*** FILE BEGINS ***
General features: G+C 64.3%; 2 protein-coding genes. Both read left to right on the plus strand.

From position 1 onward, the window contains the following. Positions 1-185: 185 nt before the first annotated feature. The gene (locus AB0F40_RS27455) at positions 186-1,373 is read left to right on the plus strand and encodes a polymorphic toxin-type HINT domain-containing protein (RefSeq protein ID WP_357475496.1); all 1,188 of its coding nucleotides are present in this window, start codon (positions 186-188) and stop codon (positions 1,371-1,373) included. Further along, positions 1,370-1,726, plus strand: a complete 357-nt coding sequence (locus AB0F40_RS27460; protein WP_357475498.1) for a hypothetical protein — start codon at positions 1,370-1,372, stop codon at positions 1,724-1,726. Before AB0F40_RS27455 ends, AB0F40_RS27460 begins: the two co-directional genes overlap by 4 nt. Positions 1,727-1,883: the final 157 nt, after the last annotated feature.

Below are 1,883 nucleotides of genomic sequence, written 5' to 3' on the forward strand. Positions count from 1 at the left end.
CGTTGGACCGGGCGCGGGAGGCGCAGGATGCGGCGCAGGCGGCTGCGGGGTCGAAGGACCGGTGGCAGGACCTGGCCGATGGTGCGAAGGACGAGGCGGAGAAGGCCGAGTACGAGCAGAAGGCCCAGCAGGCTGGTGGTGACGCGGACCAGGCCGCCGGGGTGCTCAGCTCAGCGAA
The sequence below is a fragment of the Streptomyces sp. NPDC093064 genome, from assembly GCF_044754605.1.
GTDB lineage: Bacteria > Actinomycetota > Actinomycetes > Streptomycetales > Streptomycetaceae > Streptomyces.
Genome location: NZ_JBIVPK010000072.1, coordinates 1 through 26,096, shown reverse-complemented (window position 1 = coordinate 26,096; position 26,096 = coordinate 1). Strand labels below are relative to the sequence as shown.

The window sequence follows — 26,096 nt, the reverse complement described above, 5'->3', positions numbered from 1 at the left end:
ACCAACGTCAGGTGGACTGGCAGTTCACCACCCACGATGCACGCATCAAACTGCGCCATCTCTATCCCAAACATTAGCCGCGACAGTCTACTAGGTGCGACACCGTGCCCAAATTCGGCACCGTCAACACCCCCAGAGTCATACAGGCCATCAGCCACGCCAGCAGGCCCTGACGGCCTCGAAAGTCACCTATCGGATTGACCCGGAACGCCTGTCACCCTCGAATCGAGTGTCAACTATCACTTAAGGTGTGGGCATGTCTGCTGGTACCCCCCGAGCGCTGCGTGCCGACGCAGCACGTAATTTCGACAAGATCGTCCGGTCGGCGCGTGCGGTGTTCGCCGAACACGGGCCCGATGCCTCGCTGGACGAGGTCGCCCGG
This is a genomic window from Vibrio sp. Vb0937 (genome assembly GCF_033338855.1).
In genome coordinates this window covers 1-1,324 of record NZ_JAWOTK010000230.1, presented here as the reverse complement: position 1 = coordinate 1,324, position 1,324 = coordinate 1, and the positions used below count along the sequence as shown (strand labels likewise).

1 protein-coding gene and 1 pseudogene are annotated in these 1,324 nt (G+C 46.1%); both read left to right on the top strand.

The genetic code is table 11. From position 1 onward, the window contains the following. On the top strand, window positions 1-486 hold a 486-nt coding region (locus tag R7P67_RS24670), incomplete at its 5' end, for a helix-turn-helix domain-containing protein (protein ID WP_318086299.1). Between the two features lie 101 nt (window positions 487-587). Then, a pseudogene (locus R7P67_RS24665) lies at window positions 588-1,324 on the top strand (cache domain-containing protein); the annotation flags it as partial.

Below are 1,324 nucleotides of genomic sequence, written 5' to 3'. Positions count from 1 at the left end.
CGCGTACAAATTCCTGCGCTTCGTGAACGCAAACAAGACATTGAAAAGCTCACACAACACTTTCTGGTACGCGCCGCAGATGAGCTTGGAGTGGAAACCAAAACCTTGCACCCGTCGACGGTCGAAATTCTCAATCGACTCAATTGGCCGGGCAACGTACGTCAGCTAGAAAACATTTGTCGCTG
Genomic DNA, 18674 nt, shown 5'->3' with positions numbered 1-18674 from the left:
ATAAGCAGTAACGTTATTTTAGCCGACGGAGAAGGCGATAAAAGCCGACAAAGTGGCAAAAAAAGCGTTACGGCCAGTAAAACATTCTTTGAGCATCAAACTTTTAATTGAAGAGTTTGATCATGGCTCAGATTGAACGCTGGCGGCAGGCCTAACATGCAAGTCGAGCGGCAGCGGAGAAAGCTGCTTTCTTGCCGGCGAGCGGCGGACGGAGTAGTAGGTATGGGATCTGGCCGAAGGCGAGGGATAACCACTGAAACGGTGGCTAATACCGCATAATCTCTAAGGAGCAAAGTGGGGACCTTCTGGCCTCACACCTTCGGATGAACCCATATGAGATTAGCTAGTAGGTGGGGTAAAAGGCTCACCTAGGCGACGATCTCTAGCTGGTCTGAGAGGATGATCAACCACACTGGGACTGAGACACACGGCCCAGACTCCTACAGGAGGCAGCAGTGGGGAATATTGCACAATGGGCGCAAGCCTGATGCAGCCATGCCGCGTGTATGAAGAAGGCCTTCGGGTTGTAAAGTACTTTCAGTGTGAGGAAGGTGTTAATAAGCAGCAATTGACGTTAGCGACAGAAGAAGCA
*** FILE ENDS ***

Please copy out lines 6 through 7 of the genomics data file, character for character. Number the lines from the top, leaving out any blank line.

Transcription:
GTDB lineage: Bacteria > Actinomycetota > Actinomycetes > Streptomycetales > Streptomycetaceae > Streptomyces.
Genome location: NZ_JBIVPK010000072.1, coordinates 1 through 26,096, shown reverse-complemented (window position 1 = coordinate 26,096; position 26,096 = coordinate 1). Strand labels below are relative to the sequence as shown.